Africa’s share of global green bonds issued in 2021 was 0.26% – AfDB

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Dr. Akinwumi Adesina, President of the African Development Bank (AfDB) Group has said that Africa’s share of global green bonds issued in 2021 was 0.26%.

He said this during a speech at the launch of the Alliance for Green Infrastructure in Africa (AGIA) COP 27. AGIA is a new platform that has been created to accelerate the development of green infrastructure in Africa in our collective drive towards net zero emissions. The Green Infrastructure Alliance is being established by AfDB and Africa50 in partnership with the African Union Development Agency, the European Investment Bank, the European Bank for Reconstruction and Development and the Rockefeller Foundation.

In February 2022, the AfDB Announced that in partnership with Africa50, the African Union Commission and the African Union Development Agency, was exploring collaboration with global partners to create an Alliance for Green Infrastructure in Africa.

The poor part of Africa: During his speech at the launch of COP 27, Dr. Adesina said that green infrastructure is very limited in Africa and this can be seen in Africa’s participation in infrastructure green bonds globally. Of the $522 billion that has been in green bonds from 2007 to 2018, Africa accounted for just $2 billion, which is about 0.4%. As of 2021, $623 billion of green bonds were issued globally, and Africa’s share was 0.26%, the lowest share of any region in the world. The same can be said in terms of green loans, Africa’s share is 1.9%. Meanwhile, in terms of global issuance of sustainability bonds and sustainability-linked loans and bonds, Africa’s share is 1%.

Paying the price: In June 2022, Jean-Paul Adam, Director of the Division of Technology, Climate Change and Natural Resources Management at the United Nations Economic Commission for Africa (UNECA), indicated that Africa has low private sector investment and high capital costs to invest in green, sustainable or social sectors. He highlighted the fact that while Africa has 23% of official climate finance, it has less than 1% of global green bond issuance and is paying twice as much as similarly rated peers to access markets.

At the AGIA launch, Dr. Adesina also spoke about AGIA’s focus, which is to develop low-carbon, climate-resilient infrastructure for Africa. According to Dr. Adesina, AGIA is established to:

  • Closing the infrastructure financing gap for Africa
  • Building sustainable and resilient infrastructure for Africa
  • Mobilize African and global institutional investors to invest in quality green infrastructure
  • Accelerating the scale needed to accelerate Africa’s transition to net zero emissions
  • Mobilizing private sector capital at scale to support greening Africa’s infrastructure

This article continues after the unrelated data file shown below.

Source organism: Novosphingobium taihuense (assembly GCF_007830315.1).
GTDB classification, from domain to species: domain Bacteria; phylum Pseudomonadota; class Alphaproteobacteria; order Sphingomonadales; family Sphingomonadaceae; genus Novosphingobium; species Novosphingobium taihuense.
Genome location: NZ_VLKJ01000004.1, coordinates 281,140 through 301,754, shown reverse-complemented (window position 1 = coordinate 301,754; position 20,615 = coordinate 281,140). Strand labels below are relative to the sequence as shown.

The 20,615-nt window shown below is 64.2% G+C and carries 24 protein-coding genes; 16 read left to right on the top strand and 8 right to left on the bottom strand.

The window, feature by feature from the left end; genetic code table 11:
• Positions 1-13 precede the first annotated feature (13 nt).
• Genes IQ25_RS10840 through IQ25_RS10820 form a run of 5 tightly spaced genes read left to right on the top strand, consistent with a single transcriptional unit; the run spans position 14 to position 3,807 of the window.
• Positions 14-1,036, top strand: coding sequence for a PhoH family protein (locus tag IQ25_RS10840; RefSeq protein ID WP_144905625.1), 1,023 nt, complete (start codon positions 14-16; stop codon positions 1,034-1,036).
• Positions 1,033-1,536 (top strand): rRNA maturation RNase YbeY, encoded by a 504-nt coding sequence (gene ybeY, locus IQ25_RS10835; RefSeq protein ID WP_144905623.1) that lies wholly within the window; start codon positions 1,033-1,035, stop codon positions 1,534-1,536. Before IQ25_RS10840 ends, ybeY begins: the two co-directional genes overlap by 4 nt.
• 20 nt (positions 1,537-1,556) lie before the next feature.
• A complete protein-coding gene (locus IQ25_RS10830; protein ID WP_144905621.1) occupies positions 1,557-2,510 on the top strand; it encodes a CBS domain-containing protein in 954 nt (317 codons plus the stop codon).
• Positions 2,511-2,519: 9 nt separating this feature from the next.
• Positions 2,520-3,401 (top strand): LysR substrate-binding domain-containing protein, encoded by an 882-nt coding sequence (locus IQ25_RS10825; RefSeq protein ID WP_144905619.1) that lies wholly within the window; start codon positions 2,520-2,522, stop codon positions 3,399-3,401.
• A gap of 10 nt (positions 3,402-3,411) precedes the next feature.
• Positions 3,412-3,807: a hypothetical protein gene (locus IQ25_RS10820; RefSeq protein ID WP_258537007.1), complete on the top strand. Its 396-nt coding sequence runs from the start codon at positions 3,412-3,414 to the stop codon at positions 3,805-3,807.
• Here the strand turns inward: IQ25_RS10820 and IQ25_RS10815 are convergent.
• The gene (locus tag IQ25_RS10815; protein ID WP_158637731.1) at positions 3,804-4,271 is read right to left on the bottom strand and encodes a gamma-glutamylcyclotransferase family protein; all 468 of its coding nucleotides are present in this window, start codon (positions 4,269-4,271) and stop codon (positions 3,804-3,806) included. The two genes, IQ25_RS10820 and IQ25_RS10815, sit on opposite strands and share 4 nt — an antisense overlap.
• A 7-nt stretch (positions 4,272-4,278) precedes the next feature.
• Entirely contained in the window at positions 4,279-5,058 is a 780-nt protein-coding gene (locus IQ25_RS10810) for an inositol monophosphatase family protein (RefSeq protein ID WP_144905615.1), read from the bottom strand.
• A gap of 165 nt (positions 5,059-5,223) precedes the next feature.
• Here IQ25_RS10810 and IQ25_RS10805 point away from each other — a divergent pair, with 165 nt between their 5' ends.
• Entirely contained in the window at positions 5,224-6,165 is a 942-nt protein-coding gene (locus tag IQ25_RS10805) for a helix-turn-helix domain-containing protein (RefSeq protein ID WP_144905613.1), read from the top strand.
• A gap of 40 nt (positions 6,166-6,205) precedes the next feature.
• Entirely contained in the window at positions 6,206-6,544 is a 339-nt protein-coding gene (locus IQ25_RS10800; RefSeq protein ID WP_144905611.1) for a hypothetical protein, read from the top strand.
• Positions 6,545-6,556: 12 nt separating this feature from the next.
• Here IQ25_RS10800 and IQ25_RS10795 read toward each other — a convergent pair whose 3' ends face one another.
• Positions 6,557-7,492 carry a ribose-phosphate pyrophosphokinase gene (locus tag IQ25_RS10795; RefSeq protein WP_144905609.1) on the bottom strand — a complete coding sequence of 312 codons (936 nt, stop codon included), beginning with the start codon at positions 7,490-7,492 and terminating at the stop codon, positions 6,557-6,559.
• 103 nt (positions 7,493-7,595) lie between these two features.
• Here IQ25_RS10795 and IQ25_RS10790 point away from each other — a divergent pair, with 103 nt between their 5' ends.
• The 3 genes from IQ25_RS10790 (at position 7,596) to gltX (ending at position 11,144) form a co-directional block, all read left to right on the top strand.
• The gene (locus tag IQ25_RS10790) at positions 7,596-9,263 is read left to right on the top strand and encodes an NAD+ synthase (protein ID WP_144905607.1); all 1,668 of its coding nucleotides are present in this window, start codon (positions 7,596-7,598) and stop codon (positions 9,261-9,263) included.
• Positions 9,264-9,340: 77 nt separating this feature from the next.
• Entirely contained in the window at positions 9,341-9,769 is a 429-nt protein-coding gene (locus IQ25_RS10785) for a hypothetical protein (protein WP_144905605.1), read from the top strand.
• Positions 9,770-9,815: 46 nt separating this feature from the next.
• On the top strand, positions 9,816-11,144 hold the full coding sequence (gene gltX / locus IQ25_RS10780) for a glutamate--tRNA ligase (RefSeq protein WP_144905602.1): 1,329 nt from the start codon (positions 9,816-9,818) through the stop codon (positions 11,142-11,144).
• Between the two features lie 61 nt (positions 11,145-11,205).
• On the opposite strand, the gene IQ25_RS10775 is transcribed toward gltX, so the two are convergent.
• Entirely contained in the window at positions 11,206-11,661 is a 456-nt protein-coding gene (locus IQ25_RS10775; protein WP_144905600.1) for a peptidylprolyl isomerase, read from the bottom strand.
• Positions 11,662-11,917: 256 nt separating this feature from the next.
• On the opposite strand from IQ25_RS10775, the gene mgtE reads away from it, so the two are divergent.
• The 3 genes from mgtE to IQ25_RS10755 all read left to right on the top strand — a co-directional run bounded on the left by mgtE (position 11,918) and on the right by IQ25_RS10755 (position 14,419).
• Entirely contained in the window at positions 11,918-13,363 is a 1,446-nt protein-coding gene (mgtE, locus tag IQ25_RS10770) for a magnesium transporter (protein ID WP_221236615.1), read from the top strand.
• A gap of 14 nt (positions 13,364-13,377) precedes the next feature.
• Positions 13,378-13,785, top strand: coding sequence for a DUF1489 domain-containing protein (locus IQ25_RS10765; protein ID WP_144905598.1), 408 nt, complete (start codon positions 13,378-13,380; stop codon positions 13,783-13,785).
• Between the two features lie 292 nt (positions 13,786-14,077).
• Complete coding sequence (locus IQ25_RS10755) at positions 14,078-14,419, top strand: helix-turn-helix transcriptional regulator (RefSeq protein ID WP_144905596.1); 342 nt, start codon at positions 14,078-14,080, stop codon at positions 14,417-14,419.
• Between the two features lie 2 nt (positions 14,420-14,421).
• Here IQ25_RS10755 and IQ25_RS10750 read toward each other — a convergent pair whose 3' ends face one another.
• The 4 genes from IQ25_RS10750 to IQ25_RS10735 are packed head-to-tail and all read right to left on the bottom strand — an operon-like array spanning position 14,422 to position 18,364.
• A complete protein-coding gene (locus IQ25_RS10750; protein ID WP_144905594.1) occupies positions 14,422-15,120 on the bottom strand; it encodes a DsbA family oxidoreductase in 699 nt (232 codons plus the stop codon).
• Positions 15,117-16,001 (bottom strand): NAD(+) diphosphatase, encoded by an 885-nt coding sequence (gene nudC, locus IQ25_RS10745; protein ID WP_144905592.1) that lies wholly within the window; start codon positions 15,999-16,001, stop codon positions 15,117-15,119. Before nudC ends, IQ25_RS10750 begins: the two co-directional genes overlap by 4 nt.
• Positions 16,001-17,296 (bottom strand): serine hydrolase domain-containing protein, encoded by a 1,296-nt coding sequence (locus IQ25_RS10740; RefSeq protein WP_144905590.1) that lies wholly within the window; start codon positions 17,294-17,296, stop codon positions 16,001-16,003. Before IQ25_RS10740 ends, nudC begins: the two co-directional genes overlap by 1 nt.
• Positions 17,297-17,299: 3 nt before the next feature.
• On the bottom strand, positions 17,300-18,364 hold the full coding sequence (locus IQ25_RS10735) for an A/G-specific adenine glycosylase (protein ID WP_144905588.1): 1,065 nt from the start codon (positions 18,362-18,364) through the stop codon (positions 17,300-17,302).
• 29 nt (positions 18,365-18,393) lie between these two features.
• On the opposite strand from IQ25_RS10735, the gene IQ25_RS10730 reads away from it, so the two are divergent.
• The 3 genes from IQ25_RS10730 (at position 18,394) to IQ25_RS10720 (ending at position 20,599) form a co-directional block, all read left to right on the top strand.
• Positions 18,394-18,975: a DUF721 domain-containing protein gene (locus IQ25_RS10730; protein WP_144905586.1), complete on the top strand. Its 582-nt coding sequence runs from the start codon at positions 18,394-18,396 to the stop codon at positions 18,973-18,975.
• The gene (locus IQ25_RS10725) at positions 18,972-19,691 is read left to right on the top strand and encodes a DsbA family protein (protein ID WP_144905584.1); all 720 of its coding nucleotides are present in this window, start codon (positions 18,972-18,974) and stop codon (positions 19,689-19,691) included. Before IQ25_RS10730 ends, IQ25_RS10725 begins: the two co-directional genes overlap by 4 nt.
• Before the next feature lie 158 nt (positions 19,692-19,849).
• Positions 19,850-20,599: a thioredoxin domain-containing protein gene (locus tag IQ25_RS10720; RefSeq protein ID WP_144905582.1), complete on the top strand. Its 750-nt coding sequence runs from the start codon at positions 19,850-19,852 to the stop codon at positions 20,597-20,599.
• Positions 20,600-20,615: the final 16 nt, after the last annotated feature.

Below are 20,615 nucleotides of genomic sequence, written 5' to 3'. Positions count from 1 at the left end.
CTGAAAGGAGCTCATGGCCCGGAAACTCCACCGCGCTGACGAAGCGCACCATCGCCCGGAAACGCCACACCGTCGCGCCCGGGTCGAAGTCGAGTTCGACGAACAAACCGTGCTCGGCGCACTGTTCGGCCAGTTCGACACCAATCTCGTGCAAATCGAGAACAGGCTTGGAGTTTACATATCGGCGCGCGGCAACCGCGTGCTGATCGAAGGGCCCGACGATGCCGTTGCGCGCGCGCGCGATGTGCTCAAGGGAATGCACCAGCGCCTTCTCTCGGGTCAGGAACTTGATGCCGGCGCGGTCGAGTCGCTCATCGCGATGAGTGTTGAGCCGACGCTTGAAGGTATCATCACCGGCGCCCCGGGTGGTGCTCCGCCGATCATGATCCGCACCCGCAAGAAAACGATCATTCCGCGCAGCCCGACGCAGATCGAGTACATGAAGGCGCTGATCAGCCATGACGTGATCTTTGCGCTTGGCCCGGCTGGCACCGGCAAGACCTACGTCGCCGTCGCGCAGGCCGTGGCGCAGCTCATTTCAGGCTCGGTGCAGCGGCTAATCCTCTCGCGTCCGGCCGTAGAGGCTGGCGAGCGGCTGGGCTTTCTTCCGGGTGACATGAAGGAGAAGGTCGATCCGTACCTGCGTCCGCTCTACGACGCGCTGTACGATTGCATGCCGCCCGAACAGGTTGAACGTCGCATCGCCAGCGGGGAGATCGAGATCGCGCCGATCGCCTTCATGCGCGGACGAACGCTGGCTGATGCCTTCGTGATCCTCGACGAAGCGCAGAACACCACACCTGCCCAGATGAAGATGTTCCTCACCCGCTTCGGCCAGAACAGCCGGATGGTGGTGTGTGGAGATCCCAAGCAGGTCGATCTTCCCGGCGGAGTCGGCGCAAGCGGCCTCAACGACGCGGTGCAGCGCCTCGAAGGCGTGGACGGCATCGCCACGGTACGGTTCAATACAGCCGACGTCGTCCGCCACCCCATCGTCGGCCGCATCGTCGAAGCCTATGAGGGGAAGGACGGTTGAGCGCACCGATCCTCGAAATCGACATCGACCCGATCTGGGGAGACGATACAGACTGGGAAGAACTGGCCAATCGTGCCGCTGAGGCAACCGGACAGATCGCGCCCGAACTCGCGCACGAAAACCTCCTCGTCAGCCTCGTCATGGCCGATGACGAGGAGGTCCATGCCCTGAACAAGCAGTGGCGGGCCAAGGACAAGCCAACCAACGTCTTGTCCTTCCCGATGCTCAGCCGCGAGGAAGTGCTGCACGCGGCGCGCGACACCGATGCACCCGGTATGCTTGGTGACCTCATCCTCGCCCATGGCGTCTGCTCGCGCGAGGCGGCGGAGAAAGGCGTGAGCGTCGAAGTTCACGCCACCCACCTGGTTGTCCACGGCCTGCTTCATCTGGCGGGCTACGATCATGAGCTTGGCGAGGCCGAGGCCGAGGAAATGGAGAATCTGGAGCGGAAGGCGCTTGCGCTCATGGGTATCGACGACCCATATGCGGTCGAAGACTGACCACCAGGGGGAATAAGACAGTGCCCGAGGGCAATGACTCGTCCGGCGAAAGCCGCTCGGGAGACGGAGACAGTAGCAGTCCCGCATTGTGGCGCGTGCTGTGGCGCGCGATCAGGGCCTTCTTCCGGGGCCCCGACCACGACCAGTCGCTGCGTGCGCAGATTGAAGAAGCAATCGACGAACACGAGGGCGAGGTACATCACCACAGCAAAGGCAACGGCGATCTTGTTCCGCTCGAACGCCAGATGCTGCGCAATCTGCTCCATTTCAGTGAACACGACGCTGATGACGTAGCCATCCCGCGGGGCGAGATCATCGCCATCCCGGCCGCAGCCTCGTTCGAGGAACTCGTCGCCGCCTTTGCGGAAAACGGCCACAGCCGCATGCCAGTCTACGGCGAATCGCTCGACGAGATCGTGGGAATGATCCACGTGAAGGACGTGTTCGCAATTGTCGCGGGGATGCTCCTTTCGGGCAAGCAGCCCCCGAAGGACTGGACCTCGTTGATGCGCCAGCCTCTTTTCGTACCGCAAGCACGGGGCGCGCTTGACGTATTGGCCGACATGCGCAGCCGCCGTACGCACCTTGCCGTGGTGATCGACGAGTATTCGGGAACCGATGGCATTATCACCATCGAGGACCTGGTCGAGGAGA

Infrastructure financing gap: Dr. Adesina made it clear that only by working together with partners and investors can Africa have transformative impacts and set the continent on a clear path to achieving net zero emissions and mitigating climate change. Africa needs infrastructure financing estimated at $130 to $170 billion a year with an infrastructure financing gap of up to $108 billion a year. Most of the infrastructure for Africa has yet to be built, and this presents a huge opportunity to get it right. The emphasis should be on building climate-smart and climate-resilient green infrastructure in Africa.

How can you get this: Dr. Adesina told attendees that Globally, there is $103 trillion in assets under management and if Africa can get 0.03 to 0.04% of that, the continent will literally close all of its infrastructure financing gaps. He said AGIA will use its resources to green existing brown infrastructure in Africa, converting heavy fuel oil and diesel plants to gas-powered and hybrid industries, greening non-energy infrastructure, especially transportation systems in Africa that use compressed natural gas. , capturing flare gas and converting it to liquefied petroleum gas, which is needed for cooking, gas generation, and fertilizer manufacturing.

Why this matters: As Adesina emphasized, the shift to accelerate the development of green infrastructure will open up great opportunities for the launch of more green bonds and will attract institutional investors who are increasingly guided by environmental, social and governance (ESG) criteria in their investment decisions. investment.

  • By focusing on green infrastructure development, Africa can increase its share of green bonds, which accounts for approximately 2.5% globally, accumulating at least $14 billion in green finance to boost Africa’s green infrastructure asset.

… Africa’s share of global green bonds issued in 2021 was 0.26%: AfDB Read more on … Naijaonpoint.

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